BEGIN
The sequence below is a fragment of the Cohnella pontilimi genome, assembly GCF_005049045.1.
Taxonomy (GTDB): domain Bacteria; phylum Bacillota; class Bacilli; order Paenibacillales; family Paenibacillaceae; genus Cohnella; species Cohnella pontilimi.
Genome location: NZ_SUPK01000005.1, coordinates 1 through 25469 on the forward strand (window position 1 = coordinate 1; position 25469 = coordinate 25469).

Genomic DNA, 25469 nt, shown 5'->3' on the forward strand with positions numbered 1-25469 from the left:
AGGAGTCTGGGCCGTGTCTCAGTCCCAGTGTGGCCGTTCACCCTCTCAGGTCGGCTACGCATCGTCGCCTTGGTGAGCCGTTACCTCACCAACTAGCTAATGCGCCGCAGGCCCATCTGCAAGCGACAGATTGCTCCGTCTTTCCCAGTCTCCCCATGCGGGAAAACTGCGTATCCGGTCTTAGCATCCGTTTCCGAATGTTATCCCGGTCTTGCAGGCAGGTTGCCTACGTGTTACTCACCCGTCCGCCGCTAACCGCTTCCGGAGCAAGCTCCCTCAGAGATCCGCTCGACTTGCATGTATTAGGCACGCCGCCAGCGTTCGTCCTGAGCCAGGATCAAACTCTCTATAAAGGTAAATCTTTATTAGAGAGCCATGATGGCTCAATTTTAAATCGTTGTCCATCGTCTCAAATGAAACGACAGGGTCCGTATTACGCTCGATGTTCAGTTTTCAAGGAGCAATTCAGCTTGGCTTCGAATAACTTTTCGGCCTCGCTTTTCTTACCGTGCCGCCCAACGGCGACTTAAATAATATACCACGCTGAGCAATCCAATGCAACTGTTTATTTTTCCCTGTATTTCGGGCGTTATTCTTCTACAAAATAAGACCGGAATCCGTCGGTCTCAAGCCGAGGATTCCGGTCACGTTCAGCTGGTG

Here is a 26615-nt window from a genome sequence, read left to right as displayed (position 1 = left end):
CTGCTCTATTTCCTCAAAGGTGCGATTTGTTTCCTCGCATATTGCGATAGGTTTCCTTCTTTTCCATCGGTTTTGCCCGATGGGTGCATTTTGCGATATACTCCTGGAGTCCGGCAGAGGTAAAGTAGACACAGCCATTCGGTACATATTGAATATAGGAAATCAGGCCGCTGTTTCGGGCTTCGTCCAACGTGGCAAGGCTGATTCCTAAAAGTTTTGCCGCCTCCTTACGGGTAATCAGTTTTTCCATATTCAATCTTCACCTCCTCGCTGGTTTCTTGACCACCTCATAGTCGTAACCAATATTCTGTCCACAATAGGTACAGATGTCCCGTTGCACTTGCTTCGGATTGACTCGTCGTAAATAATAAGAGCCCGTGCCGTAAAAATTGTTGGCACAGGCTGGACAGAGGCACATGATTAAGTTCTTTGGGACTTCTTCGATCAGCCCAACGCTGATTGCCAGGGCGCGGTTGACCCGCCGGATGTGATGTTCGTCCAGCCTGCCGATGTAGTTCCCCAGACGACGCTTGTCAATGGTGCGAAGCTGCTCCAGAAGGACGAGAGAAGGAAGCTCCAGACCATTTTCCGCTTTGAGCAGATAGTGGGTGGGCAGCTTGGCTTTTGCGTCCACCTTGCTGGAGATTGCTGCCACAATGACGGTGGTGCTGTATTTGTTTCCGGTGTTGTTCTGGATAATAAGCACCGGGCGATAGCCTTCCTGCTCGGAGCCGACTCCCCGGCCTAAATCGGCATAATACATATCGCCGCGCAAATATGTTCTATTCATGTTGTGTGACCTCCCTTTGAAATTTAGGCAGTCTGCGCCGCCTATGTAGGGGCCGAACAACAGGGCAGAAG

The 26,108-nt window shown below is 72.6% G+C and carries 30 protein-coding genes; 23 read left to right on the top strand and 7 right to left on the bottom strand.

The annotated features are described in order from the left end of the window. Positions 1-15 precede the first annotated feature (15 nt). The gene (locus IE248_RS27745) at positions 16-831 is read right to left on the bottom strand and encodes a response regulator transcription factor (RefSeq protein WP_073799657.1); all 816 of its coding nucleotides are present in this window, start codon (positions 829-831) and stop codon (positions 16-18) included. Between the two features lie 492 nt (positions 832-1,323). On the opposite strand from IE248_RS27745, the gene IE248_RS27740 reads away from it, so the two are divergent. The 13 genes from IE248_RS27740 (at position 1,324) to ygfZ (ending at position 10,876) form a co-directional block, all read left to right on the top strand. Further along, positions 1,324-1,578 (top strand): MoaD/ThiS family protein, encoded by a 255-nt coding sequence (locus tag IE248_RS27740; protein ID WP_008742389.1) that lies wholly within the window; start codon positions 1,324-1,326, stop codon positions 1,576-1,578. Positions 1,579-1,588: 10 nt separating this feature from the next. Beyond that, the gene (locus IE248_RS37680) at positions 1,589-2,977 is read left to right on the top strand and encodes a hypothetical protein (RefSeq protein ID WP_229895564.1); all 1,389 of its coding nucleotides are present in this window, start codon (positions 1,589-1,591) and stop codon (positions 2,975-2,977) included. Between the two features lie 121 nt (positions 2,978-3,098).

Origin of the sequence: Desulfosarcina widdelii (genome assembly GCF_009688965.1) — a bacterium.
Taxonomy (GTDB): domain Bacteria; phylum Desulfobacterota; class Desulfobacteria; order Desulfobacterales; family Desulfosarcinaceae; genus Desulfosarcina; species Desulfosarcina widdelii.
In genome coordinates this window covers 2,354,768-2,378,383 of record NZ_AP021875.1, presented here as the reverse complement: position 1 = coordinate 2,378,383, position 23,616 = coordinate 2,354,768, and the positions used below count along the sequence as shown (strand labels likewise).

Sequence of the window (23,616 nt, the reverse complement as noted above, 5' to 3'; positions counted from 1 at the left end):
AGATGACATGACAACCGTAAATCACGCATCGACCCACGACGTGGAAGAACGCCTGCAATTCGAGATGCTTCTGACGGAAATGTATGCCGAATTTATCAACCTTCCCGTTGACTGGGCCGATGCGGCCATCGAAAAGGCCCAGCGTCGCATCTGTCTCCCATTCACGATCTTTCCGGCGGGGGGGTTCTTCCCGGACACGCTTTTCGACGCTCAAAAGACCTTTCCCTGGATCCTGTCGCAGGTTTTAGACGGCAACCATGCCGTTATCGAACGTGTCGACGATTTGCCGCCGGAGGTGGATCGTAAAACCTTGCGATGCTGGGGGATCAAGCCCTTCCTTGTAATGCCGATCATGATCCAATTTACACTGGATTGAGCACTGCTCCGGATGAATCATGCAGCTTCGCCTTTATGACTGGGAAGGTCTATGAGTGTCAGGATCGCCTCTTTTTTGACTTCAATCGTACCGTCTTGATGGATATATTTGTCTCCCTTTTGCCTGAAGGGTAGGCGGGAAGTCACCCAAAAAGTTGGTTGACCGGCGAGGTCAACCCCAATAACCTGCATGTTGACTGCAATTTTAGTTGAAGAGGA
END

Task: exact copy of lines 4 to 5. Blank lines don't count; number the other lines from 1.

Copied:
Genomic DNA, 25469 nt, shown 5'->3' on the forward strand with positions numbered 1-25469 from the left:
AGGAGTCTGGGCCGTGTCTCAGTCCCAGTGTGGCCGTTCACCCTCTCAGGTCGGCTACGCATCGTCGCCTTGGTGAGCCGTTACCTCACCAACTAGCTAATGCGCCGCAGGCCCATCTGCAAGCGACAGATTGCTCCGTCTTTCCCAGTCTCCCCATGCGGGAAAACTGCGTATCCGGTCTTAGCATCCGTTTCCGAATGTTATCCCGGTCTTGCAGGCAGGTTGCCTACGTGTTACTCACCCGTCCGCCGCTAACCGCTTCCGGAGCAAGCTCCCTCAGAGATCCGCTCGACTTGCATGTATTAGGCACGCCGCCAGCGTTCGTCCTGAGCCAGGATCAAACTCTCTATAAAGGTAAATCTTTATTAGAGAGCCATGATGGCTCAATTTTAAATCGTTGTCCATCGTCTCAAATGAAACGACAGGGTCCGTATTACGCTCGATGTTCAGTTTTCAAGGAGCAATTCAGCTTGGCTTCGAATAACTTTTCGGCCTCGCTTTTCTTACCGTGCCGCCCAACGGCGACTTAAATAATATACCACGCTGAGCAATCCAATGCAACTGTTTATTTTTCCCTGTATTTCGGGCGTTATTCTTCTACAAAATAAGACCGGAATCCGTCGGTCTCAAGCCGAGGATTCCGGTCACGTTCAGCTGGTG